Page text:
The Truth About Property Auction Guide Prices

Paul Parker
Aution Prices Scale

If you’re looking to buy or sell a property at online auction, you’ve probably noticed a ‘guide price’ in our auction adverts. There can be some confusion over guide prices and reserve prices, particularly if you’re new to online auctions. But what does ‘guide price’ mean, and are they accurate? In this article, we’ll explain the differences between auction prices, and how Pugh Auctions applies guide prices to help both buyers and sellers at online auction. 

What does ‘guide price’ mean?

Every property offered for sale at online auction will have a guide price to help buyers decide whether to pursue a purchase. Guide prices give you an idea of where the bidding will begin. Usually, sellers will agree a reserve price with us before we begin to market their property, but as this is subject to change based on levels of interest received, properties are marketed with a guide price to manage buyers’ expectations.

What is a reserve price?

Reserve prices are different to guide prices. The reserve price is the minimum figure a seller will accept for their property. If the reserve price isn’t met during the online auction, we can’t sell it. Reserve prices remain confidential between us and the seller, but the guide price will give you an indication of a seller’s acceptable price and how much we’d expect it to achieve at auction.

Sometimes, properties are listed for sale at auction without a reserve price, in which case they can be sold regardless of bid amounts received. 

Both reserve and guide prices are subject to change up to and including the day of online auction, based on levels of interest received during the marketing period. If you’re hoping to participate in an upcoming online auction, you can keep up with guide prices in our auction diary.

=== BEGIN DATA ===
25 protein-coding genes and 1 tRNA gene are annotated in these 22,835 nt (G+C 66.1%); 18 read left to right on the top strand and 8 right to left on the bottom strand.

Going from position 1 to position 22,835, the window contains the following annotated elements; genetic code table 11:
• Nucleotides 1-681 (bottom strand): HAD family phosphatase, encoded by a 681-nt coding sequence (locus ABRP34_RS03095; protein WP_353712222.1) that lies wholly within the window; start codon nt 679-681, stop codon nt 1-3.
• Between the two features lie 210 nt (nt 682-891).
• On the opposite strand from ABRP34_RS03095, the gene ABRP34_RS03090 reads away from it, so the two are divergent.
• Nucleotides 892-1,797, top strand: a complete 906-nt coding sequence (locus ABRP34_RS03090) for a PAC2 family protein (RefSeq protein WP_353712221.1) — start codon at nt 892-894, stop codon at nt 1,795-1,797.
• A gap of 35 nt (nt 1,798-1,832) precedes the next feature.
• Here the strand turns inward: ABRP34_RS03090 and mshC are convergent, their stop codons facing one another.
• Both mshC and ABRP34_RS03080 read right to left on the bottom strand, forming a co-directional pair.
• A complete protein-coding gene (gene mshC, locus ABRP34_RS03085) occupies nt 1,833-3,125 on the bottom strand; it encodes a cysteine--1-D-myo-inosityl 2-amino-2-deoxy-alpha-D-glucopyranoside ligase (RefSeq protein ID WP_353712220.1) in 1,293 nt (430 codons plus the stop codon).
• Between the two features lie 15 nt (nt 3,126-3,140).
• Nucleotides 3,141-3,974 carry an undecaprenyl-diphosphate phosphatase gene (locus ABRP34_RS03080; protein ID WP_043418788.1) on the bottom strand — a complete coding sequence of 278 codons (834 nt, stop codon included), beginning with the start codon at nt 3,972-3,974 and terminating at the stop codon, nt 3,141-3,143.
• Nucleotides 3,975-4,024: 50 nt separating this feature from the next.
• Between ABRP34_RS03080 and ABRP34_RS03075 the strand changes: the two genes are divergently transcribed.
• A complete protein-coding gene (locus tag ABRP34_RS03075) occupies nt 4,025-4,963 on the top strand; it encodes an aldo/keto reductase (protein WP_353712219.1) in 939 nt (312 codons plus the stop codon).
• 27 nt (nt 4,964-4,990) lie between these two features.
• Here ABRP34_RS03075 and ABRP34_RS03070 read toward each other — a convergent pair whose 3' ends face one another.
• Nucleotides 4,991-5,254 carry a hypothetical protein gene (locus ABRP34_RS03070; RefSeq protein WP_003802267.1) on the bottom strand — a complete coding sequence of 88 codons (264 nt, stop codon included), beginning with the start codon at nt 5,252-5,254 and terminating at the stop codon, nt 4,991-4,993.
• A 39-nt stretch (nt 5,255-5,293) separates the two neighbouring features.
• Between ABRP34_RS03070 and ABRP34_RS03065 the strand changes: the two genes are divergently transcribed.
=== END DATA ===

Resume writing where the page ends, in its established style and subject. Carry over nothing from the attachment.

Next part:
How accurate are guide prices at property auctions?

A member of our team of surveyors will advise a suitable guide (and reserve) price after inspecting a seller’s property.

Guide prices aren’t the same as auction property valuations. Surveyors will provide a valuation (also known as an appraisal) of a property based on its current value, and the guide price is advised with their final sale price expectations in mind.

The guide price advised also takes into account the price the seller hopes to achieve. Our surveyors ensure guide prices are as accurate as possible, by combining the property’s valuation figure with realistic expectations of how much it could sell for at auction.

Do properties sell for the guide price amount?

While the guide price gives buyers an indication of how much to expect to pay for a property at auction, they aren’t always reflective of the final sale price. The final amount a property sells for is largely dependent on the amount of interest - and number of bids - it receives. The more competing bidders taking part in the auction, the higher the final sale price is likely to be.

Thinking of selling a property at online auction?

At Pugh, we apply guide prices to help buyers determine how much to expect to pay, and to help sellers achieve a sold price they’re happy with.

If you’re considering selling your property, our experts can advise you further about guide prices, reserve prices, and how much you could achieve by selling at online auction.

Call us today on 0345 505 1200 to speak to a member of our team if you'd like some advice on selling or buying property at online auction.  Or book your free no-obligation appraisal to find out the value of your property or land. 

Paul Parker Paul Parker

Associate Director

About the Author

Paul is a Chartered Surveyor with over 15 years’ experience in agency and valuation across a diverse range of property types. 

Paul joined Pugh & Co in February 2018 from Lambert Smith Hampton (LSH), where he was an Associate Director in the North West Asset & Debt Advisory team. Prior to that he was Principal Surveyor at Edward Symmons, who were subsequently acquired by LSH, and was also a Senior Surveyor with Gerald Eve in Liverpool.                                                                                   

Paul has dealt with the acquisition and disposal of a variety of properties throughout the North West from retail, offices and industrial to residential development sites and residential portfolios. He has also advised charitable clients including the United Reformed Church (Mersey Province) Trust on the disposal of redundant church premises for compliance with the Charities Act 2011. 

More recently, Paul has provided advice to financial institutions and insolvency practitioners on the management and disposal of distressed property assets. He has also acted on behalf of national PLC’s, Government Agencies and private companies and individuals.